Note how neatly this story lines up with Joseph Henrich’s story (see Parts I and II): it’s a world of cousin marriage, polygamy and slavey. This is the world Christianity broke. Also note how consistent this is with the wife economy of the Comanches and Lakotas. First, it was not uncommon for sisters to be married off to the same man (hence, sister-wives). Second, Laban the father is in many ways the beneficiary here: he latched on to the Great Jacob and harnessed him for his own needs. A warrior Lakota or Comanche would need to provide not just for his wives but also for his in-laws. Jacob was not a warrior but he did the pastoral equivalent: 20 years of work. And just like in the real world, in the blink of an eye, 20 years have passed and he must move on.
Underrated also is that Rachel gifts Jacob her slave girl to conceive on her behalf, and after Leah can no longer conceive she gifts one to Jacob also. So Bilhah and Zilpah make up wives #3 and #4.7 Between these four women are the 12 sons of Jacob and the 12 tribes of Israel born. Cousin marriage, slave girls and polygamy: all in one.
Lot and his daughters
You might look upon Lot and his daughters as a kind of degenerate proto-polygamy. Reminder: Lot was saved by the angels from the destruction of Sodom and Gomorrah because he protected his angel guests. Very weirdly (and the Sages are equally weirded out), he even offered his own daughters to the lecherous crowds who were threatening to rape his guests (angels in disguise). After the destruction of the city (and Lot’s wife turning into a pillar of salt after she looked back on its destruction), he fled to the mountains where on two consecutive nights his daughters got him drunk and slept with him in order to conceive — for there were no other men around given the destruction of man. They were successful and the mothers of nations. According to the Sages, the eldest was so shameless as to name her son Moab, which is derived from a word that means from father. Whilst the Torah obviously injuncts against father-daughter incest, this story is another implicit rejection of polygamy.
What of King Solomon and his 1,000 wives? Or rather, his 300 wives and 700 concubines. It’s a strange tale: Solomon is Solomon the Wise, yet his is tale of folly. 8
Kings 11 kicks off with:
King Solomon loved many foreign women and the daughter of Pharaoh; Moabites, Ammonites, Edomites, Zidonians, and Hittites. 9
He is seduced by the ways of these women and reverts to idolatry.
Note this is consistent with the picture Pekka Hämäläinen painted of the soft power of Lakota and Comanche women.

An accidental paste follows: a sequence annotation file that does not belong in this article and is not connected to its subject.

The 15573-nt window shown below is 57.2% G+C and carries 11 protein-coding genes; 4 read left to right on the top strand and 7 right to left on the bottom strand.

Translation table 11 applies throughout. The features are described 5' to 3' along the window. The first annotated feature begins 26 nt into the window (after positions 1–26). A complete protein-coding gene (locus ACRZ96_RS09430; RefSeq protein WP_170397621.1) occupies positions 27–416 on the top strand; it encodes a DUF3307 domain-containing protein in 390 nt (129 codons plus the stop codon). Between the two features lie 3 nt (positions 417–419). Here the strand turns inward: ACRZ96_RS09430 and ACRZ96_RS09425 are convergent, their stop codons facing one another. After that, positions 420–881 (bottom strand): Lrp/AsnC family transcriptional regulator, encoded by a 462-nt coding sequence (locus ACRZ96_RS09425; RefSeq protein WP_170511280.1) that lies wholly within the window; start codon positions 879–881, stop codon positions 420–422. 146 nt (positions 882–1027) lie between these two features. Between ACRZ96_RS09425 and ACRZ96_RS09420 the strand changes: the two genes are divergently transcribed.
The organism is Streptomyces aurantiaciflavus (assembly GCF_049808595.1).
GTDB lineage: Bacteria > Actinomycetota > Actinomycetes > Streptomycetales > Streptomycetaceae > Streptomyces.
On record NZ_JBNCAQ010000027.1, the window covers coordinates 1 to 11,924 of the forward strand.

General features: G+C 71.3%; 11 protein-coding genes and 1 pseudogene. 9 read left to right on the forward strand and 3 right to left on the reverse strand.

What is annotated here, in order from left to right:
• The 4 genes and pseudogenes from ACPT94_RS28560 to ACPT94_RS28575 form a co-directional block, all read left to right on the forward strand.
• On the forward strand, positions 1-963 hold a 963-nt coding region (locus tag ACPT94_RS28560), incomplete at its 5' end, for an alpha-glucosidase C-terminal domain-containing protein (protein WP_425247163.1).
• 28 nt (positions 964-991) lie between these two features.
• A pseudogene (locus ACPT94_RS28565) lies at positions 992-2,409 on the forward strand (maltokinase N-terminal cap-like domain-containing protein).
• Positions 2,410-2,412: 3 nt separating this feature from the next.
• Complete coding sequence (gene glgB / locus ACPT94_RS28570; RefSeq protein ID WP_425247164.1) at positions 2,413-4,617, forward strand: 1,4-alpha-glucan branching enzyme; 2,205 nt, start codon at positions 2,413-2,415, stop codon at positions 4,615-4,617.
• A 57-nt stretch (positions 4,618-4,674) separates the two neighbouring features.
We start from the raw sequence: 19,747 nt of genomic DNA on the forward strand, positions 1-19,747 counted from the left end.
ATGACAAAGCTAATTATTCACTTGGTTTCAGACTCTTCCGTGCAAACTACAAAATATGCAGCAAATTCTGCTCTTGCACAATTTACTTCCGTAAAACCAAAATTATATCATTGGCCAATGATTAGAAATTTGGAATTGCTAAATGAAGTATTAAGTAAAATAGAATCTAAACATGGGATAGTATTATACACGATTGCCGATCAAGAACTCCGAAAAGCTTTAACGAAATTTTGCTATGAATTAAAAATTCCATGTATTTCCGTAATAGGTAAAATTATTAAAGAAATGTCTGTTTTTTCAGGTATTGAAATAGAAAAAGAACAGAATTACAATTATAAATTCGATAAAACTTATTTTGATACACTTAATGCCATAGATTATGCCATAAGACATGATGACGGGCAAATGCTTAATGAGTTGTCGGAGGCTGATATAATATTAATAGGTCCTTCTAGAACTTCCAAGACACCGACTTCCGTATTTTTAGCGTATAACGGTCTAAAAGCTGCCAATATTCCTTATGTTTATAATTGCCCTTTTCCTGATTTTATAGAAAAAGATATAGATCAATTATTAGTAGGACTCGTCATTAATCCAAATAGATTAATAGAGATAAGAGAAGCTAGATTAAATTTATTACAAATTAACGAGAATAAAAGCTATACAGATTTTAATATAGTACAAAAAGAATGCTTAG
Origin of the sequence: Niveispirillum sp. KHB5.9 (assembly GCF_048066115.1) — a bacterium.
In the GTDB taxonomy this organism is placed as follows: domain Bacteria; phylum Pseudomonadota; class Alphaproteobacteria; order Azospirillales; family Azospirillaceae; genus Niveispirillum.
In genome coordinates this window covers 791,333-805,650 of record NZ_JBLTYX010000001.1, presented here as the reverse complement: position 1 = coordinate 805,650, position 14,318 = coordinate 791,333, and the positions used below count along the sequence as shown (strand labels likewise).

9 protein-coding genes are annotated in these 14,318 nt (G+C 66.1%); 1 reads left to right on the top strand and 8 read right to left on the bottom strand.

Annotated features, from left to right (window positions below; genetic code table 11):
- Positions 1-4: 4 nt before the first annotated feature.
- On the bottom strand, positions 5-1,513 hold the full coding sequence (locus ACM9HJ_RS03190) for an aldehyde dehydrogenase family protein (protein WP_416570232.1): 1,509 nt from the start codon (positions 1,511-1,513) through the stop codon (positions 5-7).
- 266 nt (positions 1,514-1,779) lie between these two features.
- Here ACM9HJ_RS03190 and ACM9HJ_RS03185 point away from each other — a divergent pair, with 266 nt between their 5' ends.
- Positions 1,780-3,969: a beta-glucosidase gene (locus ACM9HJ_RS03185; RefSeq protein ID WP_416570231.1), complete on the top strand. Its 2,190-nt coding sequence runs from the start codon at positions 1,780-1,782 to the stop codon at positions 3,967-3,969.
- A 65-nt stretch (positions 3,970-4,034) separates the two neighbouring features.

Deuteronomy 17:15-17 stipulates that the Jews shall appoint a king, one from themselves, and that the king shall collect neither wives nor horses. An direct invective against polygamy.
You can almost see exactly the rejection of the wild way of life of the first men. Thou shalt not conquer and slay and collect wives and treasures. It is an exact rejection of the ways of the successful horse peoples of Eurasia and north America.
It occurred to me one day as I was sitting in shul, surrounded by black hats who had married young and chaste to their wives, that modesty laws for men are grasping at the same thing as monogamy.
The social attempt to constrain the male id, to harness his chaotic energy to productive, civilisation building means.
A king who is not out to collect wives and treasures means a kingdom not perpetually at war.
It’s not straightforward — how do you defect from warring when that means you’re the one more likely to get slaughtered? But societies that divest from violence and invest elsewhere — for Jews perhaps it was the Word and studying God’s laws — reap their own rewards. This is directly borne out in the story of Solomon. Solomon is granted a gift from God. And because he asked for neither long life not treasures nor the death of his enemies, he is granted his request: wisdom.
Wisdom is the masterkey. Discernment to stray from the violent and lascivious id of man.
And so it is a cautionary tale that Solomon the Wise, despite his divine wisdom, does stray. And it is his beautiful, foreign wives who break him.
Thanks for reading Kvetch! Subscribe for free
Sarah, Rachel and Rebecca were all barren Matriarchs. They were granted children by God, illustrative of the miraculous origins of the Israelites.